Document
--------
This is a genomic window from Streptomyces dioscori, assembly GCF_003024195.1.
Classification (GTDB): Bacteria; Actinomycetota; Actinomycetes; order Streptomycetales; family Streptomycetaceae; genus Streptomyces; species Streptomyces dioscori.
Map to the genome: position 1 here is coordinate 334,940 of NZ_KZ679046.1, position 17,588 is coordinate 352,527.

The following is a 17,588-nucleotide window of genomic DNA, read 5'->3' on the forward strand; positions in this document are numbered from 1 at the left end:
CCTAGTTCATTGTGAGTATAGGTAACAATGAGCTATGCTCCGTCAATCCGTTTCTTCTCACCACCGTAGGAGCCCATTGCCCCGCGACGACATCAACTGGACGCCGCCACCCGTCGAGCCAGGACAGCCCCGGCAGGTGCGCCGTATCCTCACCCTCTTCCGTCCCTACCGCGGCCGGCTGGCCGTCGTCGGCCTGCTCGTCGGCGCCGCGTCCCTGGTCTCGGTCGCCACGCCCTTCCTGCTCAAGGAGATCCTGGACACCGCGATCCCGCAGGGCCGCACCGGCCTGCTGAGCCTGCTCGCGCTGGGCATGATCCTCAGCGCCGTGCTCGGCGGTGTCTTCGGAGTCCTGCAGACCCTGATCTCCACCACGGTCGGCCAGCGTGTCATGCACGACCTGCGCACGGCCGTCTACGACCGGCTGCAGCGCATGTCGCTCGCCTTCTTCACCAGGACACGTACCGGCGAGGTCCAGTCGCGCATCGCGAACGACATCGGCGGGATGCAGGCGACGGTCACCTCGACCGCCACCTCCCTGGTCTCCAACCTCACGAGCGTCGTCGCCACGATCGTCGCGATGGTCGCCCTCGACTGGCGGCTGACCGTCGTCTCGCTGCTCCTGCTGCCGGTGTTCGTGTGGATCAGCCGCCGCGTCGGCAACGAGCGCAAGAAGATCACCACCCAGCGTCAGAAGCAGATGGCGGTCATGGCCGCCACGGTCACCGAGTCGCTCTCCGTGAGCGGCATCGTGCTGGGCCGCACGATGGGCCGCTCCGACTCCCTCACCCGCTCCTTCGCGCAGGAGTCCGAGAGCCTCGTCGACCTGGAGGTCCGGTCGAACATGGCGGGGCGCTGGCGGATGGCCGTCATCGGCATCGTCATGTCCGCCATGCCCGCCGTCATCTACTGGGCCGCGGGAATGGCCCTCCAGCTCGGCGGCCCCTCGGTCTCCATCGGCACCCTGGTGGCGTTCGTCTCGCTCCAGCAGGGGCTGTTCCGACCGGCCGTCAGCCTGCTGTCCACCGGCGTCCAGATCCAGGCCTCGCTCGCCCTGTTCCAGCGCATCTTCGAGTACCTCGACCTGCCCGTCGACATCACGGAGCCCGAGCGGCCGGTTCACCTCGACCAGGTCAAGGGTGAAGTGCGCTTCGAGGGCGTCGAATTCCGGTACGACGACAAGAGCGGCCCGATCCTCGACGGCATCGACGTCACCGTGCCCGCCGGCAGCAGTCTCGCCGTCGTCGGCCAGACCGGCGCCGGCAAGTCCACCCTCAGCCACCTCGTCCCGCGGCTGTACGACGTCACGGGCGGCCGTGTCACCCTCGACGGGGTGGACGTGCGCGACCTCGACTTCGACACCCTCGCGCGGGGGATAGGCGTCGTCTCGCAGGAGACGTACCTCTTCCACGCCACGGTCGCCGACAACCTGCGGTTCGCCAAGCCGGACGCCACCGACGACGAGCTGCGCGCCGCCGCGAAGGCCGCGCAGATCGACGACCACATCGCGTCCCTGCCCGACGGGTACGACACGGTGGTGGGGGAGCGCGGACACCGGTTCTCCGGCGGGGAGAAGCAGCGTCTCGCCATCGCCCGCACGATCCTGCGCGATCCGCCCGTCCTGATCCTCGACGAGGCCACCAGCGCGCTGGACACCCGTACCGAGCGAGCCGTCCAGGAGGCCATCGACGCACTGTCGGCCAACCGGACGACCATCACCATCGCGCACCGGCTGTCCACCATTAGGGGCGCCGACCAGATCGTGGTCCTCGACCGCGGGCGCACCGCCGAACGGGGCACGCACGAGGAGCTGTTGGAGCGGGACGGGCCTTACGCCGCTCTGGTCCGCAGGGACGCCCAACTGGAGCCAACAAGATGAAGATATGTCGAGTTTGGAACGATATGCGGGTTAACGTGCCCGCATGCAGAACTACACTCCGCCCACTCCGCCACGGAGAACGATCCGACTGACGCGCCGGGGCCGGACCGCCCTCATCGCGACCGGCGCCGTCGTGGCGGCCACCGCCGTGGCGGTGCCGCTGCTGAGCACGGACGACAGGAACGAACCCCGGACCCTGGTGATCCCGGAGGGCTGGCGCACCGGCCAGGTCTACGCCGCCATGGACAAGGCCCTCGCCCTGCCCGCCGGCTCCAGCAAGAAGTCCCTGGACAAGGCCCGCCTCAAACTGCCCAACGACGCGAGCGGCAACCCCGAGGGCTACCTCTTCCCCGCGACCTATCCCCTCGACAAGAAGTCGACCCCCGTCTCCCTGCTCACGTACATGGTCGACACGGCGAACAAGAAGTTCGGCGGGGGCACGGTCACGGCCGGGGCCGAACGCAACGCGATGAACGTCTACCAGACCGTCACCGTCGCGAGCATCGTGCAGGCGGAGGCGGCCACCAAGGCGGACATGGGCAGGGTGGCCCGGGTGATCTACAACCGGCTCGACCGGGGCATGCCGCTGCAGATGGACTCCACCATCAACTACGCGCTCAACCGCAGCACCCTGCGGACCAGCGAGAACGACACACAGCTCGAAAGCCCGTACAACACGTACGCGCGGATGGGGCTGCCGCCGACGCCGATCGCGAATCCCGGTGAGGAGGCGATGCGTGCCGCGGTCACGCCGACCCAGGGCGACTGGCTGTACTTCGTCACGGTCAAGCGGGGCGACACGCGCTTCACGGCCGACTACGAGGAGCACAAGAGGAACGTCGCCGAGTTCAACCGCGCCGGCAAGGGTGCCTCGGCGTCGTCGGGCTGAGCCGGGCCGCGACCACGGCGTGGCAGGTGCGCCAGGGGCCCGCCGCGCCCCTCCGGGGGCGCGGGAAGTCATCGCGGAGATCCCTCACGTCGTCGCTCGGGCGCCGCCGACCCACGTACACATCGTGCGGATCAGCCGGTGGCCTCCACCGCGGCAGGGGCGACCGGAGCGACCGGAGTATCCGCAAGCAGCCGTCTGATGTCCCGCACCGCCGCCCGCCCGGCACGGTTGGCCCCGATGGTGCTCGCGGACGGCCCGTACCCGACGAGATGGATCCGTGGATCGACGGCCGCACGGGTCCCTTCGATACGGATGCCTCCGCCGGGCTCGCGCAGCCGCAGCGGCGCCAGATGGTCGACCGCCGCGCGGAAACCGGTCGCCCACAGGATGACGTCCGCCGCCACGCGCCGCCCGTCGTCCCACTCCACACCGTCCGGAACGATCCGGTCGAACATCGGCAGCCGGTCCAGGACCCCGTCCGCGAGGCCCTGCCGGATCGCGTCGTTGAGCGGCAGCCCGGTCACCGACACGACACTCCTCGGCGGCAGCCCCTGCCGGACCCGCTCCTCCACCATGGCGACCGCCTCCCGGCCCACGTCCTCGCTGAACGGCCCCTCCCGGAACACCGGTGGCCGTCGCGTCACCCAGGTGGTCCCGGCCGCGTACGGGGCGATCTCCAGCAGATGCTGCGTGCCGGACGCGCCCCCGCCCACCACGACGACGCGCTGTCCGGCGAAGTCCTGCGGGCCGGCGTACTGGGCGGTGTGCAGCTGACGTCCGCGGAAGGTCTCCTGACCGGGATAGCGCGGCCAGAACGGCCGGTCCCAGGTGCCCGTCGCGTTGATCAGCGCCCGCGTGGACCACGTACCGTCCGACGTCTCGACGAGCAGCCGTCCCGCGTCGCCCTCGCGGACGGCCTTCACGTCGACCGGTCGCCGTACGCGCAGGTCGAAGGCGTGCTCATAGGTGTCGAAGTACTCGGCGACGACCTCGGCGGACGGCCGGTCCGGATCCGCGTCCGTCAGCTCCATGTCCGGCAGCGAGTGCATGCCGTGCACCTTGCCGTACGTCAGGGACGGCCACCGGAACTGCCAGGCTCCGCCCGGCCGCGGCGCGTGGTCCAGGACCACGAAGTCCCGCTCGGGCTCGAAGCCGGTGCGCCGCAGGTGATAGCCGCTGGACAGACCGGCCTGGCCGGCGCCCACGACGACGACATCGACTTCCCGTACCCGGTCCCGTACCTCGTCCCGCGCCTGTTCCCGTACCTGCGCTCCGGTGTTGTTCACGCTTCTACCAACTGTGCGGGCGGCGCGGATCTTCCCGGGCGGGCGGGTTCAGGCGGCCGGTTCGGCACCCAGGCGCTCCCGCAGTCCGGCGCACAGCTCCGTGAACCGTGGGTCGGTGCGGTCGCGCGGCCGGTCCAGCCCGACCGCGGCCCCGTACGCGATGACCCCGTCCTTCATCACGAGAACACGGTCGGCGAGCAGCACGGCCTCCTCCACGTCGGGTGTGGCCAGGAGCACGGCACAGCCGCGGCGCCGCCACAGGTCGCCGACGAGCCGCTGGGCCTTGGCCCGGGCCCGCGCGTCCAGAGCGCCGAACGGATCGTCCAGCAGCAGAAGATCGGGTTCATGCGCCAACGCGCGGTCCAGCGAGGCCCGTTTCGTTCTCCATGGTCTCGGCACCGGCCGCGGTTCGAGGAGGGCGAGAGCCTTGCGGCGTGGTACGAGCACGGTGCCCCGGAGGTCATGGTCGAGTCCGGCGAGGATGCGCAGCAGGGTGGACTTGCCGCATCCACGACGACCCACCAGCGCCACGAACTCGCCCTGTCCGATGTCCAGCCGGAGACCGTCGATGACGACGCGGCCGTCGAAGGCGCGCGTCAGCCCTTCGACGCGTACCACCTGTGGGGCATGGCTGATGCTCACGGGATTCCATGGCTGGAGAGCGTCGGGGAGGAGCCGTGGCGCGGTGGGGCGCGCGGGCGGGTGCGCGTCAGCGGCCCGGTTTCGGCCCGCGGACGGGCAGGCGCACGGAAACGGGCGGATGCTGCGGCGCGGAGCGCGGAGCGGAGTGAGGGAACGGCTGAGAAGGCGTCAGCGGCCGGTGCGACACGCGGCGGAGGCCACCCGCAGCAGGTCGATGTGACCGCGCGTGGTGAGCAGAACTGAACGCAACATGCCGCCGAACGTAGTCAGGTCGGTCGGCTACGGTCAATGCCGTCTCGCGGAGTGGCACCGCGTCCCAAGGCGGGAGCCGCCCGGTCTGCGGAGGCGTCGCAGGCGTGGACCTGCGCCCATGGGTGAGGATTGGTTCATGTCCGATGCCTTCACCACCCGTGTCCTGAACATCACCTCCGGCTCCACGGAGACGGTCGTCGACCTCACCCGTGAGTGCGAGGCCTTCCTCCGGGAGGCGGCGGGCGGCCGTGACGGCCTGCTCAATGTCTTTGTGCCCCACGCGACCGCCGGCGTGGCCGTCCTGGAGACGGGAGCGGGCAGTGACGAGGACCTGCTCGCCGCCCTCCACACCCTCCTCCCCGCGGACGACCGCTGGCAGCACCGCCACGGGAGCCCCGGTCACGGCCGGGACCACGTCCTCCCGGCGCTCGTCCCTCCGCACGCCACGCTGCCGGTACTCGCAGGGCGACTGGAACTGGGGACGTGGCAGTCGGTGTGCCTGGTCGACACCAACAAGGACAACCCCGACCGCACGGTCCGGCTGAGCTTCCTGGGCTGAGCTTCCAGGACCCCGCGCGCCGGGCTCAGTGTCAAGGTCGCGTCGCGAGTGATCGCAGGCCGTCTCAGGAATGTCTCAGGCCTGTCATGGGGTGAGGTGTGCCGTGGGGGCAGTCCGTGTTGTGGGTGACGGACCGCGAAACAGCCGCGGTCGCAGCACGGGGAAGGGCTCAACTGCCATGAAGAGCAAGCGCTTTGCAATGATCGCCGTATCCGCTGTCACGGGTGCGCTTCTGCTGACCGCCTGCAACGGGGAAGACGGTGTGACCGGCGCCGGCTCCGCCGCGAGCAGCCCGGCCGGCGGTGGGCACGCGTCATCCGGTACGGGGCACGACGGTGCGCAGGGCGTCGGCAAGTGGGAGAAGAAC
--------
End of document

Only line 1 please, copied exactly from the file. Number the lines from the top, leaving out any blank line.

This is a genomic window from Streptomyces dioscori, assembly GCF_003024195.1.